In calling this painting "Life on the Edge - Black-Footed Rock Wallaby", I'm most obviously describing this individual's vantage point on the cliffs. More significantly, the title reflects the species' delicate conservation status. Although I've been lucky enough to observe them in reasonable numbers at a couple of locations, their populations are scattered and they face serious threats from habitat destruction by sheep and feral goats, competition for food from rabbits as well as predation by foxes and feral cats. Let's hope captive breeding programs and fox baiting can go some way towards resurrecting their numbers and restoring them to their former range.
Acrylic 28 1/2" x 14 1/4"
Experience has taught me that there'll never be a painting I'm completely happy with in every respect. This one is no exception, and I know I'll have to banish it to the back room for a couple of weeks before I'm able to look at it with any degree of objectivity. Verdict notwithstanding, it's the first painting I've completed in many years and I'm greatly relieved to have broken the drought at last.
However I feel about this painting after I've recovered from painting all those rocks, I know I learned a lot from it. I learned that I need to put more time into preliminary sketches to establish a pleasing overall design - my overreliance on photographic reference has got to change! I learned that sticking to a limited palette will help my paintings gel as a whole until I've gained more experience or been able to seek guidance from a more knowledgeable artist. I learned that I need to guard against rushing, particularly when the painting is large and I'm not progressing as quickly as I'd like; the best approach I've found with any formidable project is to break it into bite-sized chunks and treat the completion of each stage as a mini-milestone.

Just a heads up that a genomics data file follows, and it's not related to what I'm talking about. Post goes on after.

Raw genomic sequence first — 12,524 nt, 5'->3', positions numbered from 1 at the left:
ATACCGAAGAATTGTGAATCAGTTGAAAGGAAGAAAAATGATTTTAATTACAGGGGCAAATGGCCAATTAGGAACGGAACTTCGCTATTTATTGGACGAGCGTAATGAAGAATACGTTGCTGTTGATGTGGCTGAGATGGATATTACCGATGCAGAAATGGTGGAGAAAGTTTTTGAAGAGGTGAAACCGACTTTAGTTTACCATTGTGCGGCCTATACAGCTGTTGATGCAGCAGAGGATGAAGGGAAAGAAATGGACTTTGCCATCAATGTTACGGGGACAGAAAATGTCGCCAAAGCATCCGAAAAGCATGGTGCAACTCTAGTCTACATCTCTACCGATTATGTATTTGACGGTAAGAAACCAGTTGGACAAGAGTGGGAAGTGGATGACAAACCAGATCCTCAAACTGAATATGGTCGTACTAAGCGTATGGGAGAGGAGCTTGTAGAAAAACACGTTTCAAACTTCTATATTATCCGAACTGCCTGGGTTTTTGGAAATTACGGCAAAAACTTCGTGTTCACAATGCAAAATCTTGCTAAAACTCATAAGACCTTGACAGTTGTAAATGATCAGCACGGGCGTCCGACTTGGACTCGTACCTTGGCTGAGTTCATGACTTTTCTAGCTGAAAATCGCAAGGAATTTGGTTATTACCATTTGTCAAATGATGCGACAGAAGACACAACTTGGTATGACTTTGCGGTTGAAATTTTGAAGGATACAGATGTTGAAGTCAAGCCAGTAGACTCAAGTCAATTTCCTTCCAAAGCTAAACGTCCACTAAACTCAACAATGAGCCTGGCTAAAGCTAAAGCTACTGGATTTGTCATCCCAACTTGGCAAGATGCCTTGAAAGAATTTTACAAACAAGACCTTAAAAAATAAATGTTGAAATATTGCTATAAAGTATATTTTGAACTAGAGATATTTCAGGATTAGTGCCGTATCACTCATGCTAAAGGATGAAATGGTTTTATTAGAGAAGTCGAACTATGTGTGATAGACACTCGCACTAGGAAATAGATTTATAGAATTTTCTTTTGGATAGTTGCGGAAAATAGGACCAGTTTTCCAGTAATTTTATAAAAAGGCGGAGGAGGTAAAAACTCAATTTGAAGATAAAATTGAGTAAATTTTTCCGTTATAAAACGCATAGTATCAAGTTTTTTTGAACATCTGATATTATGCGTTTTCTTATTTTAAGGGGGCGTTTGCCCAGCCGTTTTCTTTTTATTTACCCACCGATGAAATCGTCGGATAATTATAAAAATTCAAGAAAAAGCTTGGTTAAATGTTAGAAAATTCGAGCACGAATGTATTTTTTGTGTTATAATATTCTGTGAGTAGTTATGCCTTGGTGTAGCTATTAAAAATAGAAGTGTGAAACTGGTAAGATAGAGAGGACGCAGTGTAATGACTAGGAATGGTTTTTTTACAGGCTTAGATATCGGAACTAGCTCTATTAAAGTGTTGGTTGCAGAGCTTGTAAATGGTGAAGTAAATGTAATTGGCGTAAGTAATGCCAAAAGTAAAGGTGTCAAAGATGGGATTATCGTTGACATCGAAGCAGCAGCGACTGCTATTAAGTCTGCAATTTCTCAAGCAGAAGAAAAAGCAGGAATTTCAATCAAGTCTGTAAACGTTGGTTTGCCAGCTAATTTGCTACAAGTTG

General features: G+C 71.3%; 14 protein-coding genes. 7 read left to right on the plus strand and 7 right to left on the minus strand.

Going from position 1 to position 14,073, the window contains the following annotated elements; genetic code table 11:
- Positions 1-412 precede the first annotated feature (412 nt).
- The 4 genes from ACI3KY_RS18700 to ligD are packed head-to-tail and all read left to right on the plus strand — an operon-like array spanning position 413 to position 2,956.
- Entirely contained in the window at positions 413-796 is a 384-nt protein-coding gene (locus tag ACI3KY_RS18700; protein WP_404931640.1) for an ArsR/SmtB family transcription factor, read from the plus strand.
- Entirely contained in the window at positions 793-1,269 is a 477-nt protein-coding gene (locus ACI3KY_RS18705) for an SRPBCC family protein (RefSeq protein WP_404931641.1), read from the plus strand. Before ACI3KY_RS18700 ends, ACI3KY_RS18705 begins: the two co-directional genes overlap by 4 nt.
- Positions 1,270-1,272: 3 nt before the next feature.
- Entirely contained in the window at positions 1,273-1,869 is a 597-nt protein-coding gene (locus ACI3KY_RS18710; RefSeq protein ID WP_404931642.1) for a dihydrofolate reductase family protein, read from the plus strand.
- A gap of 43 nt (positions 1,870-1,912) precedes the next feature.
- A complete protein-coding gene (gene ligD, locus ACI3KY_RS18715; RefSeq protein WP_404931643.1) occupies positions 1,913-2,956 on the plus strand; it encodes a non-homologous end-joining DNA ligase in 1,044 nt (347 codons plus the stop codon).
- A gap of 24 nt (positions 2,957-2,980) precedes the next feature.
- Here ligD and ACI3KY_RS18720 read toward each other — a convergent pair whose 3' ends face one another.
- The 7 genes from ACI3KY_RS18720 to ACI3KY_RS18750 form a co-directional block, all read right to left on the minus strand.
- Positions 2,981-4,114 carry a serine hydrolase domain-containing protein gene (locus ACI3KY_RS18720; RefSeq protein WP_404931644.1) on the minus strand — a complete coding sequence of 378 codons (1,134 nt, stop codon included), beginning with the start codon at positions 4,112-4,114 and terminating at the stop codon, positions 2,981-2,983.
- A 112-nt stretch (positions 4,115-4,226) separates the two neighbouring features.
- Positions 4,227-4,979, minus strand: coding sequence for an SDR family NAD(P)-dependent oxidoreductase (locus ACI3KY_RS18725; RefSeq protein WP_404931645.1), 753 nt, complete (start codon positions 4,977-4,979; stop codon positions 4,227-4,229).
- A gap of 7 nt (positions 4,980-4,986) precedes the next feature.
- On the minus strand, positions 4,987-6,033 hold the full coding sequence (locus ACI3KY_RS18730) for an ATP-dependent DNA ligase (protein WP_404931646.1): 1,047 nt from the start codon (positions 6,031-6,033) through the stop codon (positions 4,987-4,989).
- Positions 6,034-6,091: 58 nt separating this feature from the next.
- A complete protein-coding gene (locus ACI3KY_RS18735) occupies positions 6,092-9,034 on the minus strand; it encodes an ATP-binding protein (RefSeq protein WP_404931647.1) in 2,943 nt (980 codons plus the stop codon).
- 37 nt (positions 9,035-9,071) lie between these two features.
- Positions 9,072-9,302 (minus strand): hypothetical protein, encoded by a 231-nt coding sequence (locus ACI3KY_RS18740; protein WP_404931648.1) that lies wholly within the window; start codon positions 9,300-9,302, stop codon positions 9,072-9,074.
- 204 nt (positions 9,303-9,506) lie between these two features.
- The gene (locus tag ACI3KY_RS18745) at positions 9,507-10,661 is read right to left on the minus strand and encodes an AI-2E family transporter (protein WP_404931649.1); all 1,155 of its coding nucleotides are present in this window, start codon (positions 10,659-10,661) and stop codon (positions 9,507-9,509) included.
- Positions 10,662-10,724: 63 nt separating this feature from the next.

Now, it's on to something smaller with NO rocks!
As I began this blog, I must say I wondered whether it could be of any real value. Now that I've posted for a few months, I've come to feel in some small way that I'm an active part of a community of online artists, all facing similar challenges and asking the same questions of themselves. I've sincerely appreciated the support and encouragement so freely given, and I've come to regard those who provide regular comments and feedback as part of a circle of friends, without whom the task would be that much harder and certainly more solitary. So, with painting #1 finished, it seems an opportune time to say "thank you one and all!"